On Monday, September 22, the Burke Medical Research Institute held an Honorary Symposium to celebrate the distinguished research career of Harriet Baker, Ph.D., professor of Neurology and Neuroscience. For over 30 years at BMRI and Weill Cornell Medical College, Dr. Baker has made important contributions to the fields of olfactory sense perception and neurodegenerative diseases.
Dr. Baker’s research has helped establish that odorant-mediated synaptic activity is required for tyrosine hydroxylase (TH) expression in the developing and adult olfactory bulb. TH encodes the rate-limiting enzyme for dopamine biosynthesis, and her investigations into the molecular mechanisms that regulate TH expression in the olfactory bulb have been influential in understanding how neuronal activity can modulate gene expression and guide the development of specific neuron sub-types.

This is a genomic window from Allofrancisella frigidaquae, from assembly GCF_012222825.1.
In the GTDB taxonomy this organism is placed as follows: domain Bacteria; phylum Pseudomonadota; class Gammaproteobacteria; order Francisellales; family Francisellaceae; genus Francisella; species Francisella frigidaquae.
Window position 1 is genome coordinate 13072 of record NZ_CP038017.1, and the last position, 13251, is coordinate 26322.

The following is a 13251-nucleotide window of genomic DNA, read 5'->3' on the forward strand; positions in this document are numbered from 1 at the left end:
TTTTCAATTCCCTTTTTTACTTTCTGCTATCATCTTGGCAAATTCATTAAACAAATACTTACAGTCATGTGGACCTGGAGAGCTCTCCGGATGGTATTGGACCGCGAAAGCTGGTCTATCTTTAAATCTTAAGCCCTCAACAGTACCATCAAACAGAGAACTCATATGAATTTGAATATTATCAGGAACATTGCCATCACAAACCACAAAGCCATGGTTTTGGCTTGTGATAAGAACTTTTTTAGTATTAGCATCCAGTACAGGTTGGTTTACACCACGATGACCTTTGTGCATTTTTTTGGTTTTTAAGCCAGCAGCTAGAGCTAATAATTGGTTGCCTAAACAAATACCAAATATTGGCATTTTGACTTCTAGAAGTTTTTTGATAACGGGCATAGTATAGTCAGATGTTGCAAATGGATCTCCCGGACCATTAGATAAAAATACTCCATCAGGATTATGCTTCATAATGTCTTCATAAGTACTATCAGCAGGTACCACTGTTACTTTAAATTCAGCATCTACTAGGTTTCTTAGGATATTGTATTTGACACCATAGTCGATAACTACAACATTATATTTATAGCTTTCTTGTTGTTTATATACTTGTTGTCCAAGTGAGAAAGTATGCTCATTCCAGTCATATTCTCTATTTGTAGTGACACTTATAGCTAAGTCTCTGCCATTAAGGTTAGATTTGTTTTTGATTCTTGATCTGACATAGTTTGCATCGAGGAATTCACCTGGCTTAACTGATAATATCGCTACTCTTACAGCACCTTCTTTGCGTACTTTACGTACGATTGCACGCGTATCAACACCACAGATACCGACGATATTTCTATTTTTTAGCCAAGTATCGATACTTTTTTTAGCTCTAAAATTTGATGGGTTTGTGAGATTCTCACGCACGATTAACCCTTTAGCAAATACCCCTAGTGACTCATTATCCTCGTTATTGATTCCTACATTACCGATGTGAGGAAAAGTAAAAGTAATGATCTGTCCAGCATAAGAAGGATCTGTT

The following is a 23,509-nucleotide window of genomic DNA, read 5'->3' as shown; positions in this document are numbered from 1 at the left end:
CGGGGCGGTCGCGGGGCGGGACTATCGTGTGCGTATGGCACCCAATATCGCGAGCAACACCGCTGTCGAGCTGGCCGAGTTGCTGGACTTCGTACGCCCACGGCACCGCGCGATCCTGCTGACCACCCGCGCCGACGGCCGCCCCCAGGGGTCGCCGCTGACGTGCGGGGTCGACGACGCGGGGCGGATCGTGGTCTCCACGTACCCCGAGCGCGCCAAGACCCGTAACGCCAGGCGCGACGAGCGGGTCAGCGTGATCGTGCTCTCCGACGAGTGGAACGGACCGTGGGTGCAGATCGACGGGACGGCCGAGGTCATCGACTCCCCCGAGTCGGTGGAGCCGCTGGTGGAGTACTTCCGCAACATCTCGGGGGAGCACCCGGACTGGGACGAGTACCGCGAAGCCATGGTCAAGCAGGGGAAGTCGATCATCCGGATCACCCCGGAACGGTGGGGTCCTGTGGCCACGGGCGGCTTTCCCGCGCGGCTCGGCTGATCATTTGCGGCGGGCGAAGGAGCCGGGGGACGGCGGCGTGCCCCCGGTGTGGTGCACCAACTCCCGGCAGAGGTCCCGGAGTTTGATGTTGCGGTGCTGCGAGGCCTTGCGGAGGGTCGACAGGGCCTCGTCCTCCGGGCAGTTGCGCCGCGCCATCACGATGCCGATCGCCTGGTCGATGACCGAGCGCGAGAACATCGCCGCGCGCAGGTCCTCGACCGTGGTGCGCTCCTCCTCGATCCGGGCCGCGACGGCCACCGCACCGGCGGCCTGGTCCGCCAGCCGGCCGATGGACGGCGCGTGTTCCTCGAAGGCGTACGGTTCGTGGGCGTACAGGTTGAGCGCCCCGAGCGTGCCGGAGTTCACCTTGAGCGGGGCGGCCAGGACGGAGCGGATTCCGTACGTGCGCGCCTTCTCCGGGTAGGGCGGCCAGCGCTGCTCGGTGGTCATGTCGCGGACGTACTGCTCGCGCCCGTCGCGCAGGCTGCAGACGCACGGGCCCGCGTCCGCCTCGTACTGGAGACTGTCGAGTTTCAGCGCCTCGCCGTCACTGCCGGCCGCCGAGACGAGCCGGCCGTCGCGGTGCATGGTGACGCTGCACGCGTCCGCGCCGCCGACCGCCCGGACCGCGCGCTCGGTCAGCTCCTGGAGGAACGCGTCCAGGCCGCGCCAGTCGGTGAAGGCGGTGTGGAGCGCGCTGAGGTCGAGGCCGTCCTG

Over 70 friends, family, collaborators, and former lab members—including those from California, Chicago, Denver, Baltimore, and Japan—traveled to BMRI for the occasion. After opening remarks by BMRI executive director Rajiv Ratan, M.D., Ph.D., researchers from various institutions gave presentations on their work and shared anecdotes from their collaborations with Dr. Baker. Speakers from BMRI included John Cave, Ph.D., Gary E. Gibson, Ph.D., Glen Prusky, Ph.D., and Botir Sagdullaev, Ph.D.. A gift of a laser-engraved chair was presented to Dr. Baker at the start of the symposium and a slideshow of photographs sent in by attendees played throughout the day.
A reception and dinner followed at the Crowne Plaza in White Plains. Dr. Baker’s husband, Robert Baker, Ph.D., a professor of Neuroscience and Physiology at New York University, gave a moving speech tracing Dr. Baker’s path towards becoming a scientist. From being the first woman doctoral recipient in the Department of Pharmacology at the University of Iowa to co-authoring over 115 journal articles and 24 book chapters, and mentoring 20 post-doctoral fellows, Dr. Baker continues to advance our understanding of the olfactory system.